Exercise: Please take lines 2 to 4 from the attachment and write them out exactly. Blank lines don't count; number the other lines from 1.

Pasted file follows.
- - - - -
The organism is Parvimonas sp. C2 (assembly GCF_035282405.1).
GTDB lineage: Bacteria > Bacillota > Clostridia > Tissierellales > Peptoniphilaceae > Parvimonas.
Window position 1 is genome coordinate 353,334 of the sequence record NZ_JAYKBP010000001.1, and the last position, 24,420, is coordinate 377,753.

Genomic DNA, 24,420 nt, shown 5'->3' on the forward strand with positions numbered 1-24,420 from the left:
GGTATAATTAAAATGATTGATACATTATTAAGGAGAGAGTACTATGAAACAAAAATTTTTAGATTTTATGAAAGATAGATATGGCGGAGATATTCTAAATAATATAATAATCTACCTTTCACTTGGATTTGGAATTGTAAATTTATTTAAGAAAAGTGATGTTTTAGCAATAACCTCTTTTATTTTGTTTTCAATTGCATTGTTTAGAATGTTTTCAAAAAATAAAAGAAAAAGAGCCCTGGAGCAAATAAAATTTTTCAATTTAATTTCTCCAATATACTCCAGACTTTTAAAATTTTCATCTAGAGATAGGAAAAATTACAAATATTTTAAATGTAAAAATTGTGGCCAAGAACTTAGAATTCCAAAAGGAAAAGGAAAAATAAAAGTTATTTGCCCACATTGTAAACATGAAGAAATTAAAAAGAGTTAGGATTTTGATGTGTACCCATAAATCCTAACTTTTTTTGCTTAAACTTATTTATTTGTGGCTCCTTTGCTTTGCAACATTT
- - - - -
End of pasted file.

GTDB lineage: Bacteria > Bacillota > Clostridia > Tissierellales > Peptoniphilaceae > Parvimonas.
Window position 1 is genome coordinate 353,334 of the sequence record NZ_JAYKBP010000001.1, and the last position, 24,420, is coordinate 377,753.

Genomic DNA, 24,420 nt, shown 5'->3' on the forward strand with positions numbered 1-24,420 from the left: